Firms increasingly have an interest in transitioning to sustainable business practices. Sustainable practices take into consideration the fact that global resources are finite and will be increasingly scarce. They acknowledge that current actions have social, economic and environmental consequences and employ options to ensure that future generations have the same options and benefits. Examples of sustainable practices increasingly employed by firms include the institutionalization of “whole life-cycle” analysis in marketing and product design, utilization of sustainable inputs and energy sources, tracking and reporting sustainability performance, attempting the valuation of future generation prosperity and happiness as a discounting mechanism, and integrating sustainability into firm culture and management goals.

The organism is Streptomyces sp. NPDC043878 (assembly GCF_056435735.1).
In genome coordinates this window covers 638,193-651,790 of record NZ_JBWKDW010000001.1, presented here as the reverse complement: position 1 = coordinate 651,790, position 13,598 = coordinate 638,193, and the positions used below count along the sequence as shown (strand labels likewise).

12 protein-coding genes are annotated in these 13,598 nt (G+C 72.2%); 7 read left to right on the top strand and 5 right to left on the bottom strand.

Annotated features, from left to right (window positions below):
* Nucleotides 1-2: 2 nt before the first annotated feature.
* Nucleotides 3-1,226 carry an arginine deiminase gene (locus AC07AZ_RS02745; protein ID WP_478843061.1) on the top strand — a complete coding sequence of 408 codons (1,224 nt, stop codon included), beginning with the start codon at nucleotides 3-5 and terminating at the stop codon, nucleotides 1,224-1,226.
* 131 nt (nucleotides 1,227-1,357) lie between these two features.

It is clear that law and regulation have an extremely important role to play in the transition to more sustainable business practices. Broadly stated, law can provide structure for firms responding to forces that pull transition by enabling sustainability leadership and competitive advantage through funding models, intellectual property rights and collaboration means. Additionally, law can work to push transition by compelling firms to act through regulatory structures, accounting and governance mechanisms. Finally, coherent legal approaches are necessary to harmonize transition across countries by aligning and adapting goals to promote an equitable global marketplace that promotes development.